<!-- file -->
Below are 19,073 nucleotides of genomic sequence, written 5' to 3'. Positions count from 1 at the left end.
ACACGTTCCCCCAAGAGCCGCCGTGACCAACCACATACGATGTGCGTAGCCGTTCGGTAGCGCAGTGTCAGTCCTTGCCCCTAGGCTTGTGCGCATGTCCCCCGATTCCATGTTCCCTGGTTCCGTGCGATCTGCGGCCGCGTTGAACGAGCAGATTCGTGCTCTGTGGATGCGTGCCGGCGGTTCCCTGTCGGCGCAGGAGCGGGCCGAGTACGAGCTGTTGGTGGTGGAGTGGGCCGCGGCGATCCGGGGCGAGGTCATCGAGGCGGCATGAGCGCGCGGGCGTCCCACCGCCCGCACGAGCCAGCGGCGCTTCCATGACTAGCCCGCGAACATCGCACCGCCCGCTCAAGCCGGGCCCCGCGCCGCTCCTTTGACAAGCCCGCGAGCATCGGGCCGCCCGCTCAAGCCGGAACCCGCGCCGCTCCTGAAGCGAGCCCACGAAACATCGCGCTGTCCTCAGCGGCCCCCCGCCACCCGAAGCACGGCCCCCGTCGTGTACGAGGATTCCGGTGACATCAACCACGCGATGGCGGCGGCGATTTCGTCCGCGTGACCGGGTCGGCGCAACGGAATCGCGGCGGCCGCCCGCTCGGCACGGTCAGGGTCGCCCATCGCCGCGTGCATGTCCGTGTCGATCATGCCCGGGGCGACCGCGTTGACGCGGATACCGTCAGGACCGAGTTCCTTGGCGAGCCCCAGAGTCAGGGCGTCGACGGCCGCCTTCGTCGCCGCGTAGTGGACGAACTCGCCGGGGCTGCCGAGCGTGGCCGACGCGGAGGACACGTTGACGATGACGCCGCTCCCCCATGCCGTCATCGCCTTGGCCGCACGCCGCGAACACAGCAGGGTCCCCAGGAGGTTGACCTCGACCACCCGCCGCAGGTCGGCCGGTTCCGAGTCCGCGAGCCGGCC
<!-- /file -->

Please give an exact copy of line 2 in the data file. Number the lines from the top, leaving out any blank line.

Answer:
ACACGTTCCCCCAAGAGCCGCCGTGACCAACCACATACGATGTGCGTAGCCGTTCGGTAGCGCAGTGTCAGTCCTTGCCCCTAGGCTTGTGCGCATGTCCCCCGATTCCATGTTCCCTGGTTCCGTGCGATCTGCGGCCGCGTTGAACGAGCAGATTCGTGCTCTGTGGATGCGTGCCGGCGGTTCCCTGTCGGCGCAGGAGCGGGCCGAGTACGAGCTGTTGGTGGTGGAGTGGGCCGCGGCGATCCGGGGCGAGGTCATCGAGGCGGCATGAGCGCGCGGGCGTCCCACCGCCCGCACGAGCCAGCGGCGCTTCCATGACTAGCCCGCGAACATCGCACCGCCCGCTCAAGCCGGGCCCCGCGCCGCTCCTTTGACAAGCCCGCGAGCATCGGGCCGCCCGCTCAAGCCGGAACCCGCGCCGCTCCTGAAGCGAGCCCACGAAACATCGCGCTGTCCTCAGCGGCCCCCCGCCACCCGAAGCACGGCCCCCGTCGTGTACGAGGATTCCGGTGACATCAACCACGCGATGGCGGCGGCGATTTCGTCCGCGTGACCGGGTCGGCGCAACGGAATCGCGGCGGCCGCCCGCTCGGCACGGTCAGGGTCGCCCATCGCCGCGTGCATGTCCGTGTCGATCATGCCCGGGGCGACCGCGTTGACGCGGATACCGTCAGGACCGAGTTCCTTGGCGAGCCCCAGAGTCAGGGCGTCGACGGCCGCCTTCGTCGCCGCGTAGTGGACGAACTCGCCGGGGCTGCCGAGCGTGGCCGACGCGGAGGACACGTTGACGATGACGCCGCTCCCCCATGCCGTCATCGCCTTGGCCGCACGCCGCGAACACAGCAGGGTCCCCAGGAGGTTGACCTCGACCACCCGCCGCAGGTCGGCCGGTTCCGAGTCCGCGAGCCGGCC